(Because we had an even number of players, at the end of every full loop we played two scenes in a row in the same Kingdom. If we didn’t it, each player would only ever frame scenes in one Kingdom, never the other, which would be no good.)

We’re playing online, so we keep all our notes in one shared doc for each Kingdom. But for this experiment, instead of making two documents, we made a giant two column table and put the two kingdoms side-by-side. There’s a lot of scrolling down, but seeing all the characters and issues side-by-side really seems to reinforce the contrasts in our story and highlight the simultaneity.

Did It Work?

The ultimate question for any experiment: did it work? Was it fun? Would you do it again?

Yes on all counts. We’ve finished one Crossroad in each Kingdom and we just jumped back in and made a second for each. The stories are hot hot hot. We discussed whether to switch to the more ordinary model of sticking to one Kingdom for a whole Crossroad instead of alternating scenes (because hey, you gotta check in and make sure things are working for everyone) but we agreed that jumping back and forth made it even more fun, since the whole theme was the contrast between these communities.

The tones of the day-to-day lives in the two Kingdoms could not have been more different, which sounds like it could have been a problem but I think made it easier: there was zero chance you would mix up what was happening in the two, or which characters belonged where.

I think we initially anticipated a big conflict between the savage road warriors and the lotus eating cloud dwellers, but so far they have had no interaction, which has been even better. We’re seeing each confront their own problems, and the contrast of those problems feels like it’s just setting the pot simmering for if and when they meet. Checkov’s cloud city, hanging on the mantleplace.

So if you’ve got the chance, I highly recommend giving double kingdoms a try, either as a standalone thing or as part of a legacy game. Just remember not to let the road-rage consume you and fuse your body with your car, turning you into a werewolf-car-berserker prowling the wastelands and terrorizing friend or foe alike. And beware baleful comets hanging in the sky, lest they turn out to be the returning star-dragon come to prove everything you knew a lie and herald an end to the world as you know it.

Yeah, watch out for both of those.

Ben Robbins | February 4th, 2023 | , , , ,

Two-Player Creativity Is Harder

Of course not every game of In This World has been magical, but when I hear about sessions that dragged, they often have one thing in common:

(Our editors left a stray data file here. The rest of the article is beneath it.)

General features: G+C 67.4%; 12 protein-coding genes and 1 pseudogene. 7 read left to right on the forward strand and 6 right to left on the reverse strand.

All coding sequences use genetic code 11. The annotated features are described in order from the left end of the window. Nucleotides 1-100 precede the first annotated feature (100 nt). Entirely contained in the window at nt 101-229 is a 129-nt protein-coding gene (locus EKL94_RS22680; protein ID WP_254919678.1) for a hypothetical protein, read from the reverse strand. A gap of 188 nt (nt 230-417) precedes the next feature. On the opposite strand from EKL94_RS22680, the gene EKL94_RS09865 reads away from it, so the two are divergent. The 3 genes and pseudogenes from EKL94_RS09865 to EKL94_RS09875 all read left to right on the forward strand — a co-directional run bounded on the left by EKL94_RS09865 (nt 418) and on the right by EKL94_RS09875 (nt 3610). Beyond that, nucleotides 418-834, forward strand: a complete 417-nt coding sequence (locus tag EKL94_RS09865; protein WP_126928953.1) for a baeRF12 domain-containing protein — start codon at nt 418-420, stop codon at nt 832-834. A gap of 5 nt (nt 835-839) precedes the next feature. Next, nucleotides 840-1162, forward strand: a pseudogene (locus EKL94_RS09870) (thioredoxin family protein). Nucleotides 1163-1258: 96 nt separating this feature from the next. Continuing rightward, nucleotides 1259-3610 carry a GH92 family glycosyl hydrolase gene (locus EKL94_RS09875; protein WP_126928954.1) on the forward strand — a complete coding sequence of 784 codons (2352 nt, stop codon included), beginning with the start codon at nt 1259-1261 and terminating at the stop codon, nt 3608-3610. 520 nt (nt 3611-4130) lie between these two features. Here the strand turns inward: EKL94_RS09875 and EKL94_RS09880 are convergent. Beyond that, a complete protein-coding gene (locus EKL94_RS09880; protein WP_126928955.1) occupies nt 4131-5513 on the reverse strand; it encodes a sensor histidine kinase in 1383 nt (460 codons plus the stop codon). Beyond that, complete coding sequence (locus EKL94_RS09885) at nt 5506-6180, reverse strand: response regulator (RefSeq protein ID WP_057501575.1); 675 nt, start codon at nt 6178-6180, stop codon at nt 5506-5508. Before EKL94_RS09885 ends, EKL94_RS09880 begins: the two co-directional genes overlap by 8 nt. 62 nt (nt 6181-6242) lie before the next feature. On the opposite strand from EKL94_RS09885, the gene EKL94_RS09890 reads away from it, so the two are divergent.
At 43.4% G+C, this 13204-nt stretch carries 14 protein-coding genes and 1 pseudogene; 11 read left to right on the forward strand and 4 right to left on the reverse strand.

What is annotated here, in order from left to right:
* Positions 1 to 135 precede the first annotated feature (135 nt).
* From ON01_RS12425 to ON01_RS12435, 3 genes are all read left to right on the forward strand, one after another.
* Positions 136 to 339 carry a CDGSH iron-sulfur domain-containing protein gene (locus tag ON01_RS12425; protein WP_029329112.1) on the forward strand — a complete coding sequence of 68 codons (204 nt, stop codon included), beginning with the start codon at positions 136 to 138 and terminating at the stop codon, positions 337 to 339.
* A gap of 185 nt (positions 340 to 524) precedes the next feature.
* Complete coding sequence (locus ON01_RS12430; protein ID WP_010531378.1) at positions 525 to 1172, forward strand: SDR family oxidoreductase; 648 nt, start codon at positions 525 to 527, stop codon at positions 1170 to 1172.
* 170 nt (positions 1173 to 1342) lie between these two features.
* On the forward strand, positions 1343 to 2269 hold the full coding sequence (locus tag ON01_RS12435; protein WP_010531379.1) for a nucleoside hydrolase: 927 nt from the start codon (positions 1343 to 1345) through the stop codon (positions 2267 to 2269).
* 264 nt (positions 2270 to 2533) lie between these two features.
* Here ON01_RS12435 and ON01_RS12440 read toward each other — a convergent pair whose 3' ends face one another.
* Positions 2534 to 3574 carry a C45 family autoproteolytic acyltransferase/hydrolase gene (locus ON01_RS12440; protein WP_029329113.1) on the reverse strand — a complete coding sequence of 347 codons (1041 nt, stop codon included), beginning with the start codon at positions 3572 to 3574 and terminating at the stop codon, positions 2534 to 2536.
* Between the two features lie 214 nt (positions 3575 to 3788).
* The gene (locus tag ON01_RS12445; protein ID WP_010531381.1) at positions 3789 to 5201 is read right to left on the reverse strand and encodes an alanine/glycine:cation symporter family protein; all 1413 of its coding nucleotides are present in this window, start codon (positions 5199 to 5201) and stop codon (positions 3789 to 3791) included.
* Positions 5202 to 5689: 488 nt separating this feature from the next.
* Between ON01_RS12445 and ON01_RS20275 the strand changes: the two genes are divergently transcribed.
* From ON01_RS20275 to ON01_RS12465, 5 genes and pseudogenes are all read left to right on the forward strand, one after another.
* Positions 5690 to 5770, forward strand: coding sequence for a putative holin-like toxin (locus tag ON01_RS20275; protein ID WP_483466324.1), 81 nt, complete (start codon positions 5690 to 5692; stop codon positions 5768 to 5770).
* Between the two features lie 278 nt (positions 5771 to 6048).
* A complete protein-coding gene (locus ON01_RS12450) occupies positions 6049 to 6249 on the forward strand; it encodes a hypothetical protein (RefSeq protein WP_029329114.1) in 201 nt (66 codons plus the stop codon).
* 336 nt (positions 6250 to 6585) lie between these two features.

Only two players.

In a high creativity game, the difference between two and three players is bigger than it seems. When there’s only one other person in the game, you’re the only one listening to them and thinking of responses. It’s more like tennis, where you have to field every volley. It’s all on you. You never really have the option to kick back and percolate while other people go. It’s an entirely different dynamic.

On top of that pressure, there is also a smaller mix of ideas coming out because there are fewer brains at the table. That means less opportunity for surprises, and being surprised and intrigued by what other people come up with is a big part of the fun: they say things you didn’t expect and then you build on them, surprising them in return. In a two-player game, there’s literally only one brain at the table which is not yours. It is a much tighter — and scarcer — creative loop.

I’ve had similar experiences in two-player games of Microscope. It *can* work, but it’s more challenging. You either mind-meld with the other player and have an awesome time bouncing ideas off each other or it can be exhausting (or both). Compare that to other more character-driven role-playing games like Kingdom: two-player sessions are not really that different, because in any given scene you are role-playing with each other like you normally do, except you are in every scene instead of only some.

I’m not quite at the point of saying In This World doesn’t work with only two players, but I’m definitely adding a warning that it is *less* likely to work. It doesn’t seem to be anywhere near the bang you normally get. It seems to be more effort and less reward.

Anyone disagree? Anyone having fantastic sessions with only two players?

Ben Robbins | January 31st, 2023 | , , , | 1 comment

In This World, Playtesters Are Awesome

“This was the first time someone said, ‘I wish this was our world.'”

The playtest reports for In This World keep rolling in and I could not be happier with them.

Playtesters, you’re doing a great job. I don’t respond to every email unless I have some questions or don’t understand some of the feedback, but trust me, I am pouring over every one of your reports with a fine-toothed comb.

Keep it coming! If you’ve already played it and get to play again, I’d love to hear about it.

Ben Robbins | January 30th, 2023 | | 2 comments

God Is the Algorithm

In This World, God loves performative activism

I blame Caroline, for making a world where God decides your social media feed based on your virtues or sins, but is also totally cool with virtue signaling.

Ben Robbins | January 17th, 2023 | , | 2 comments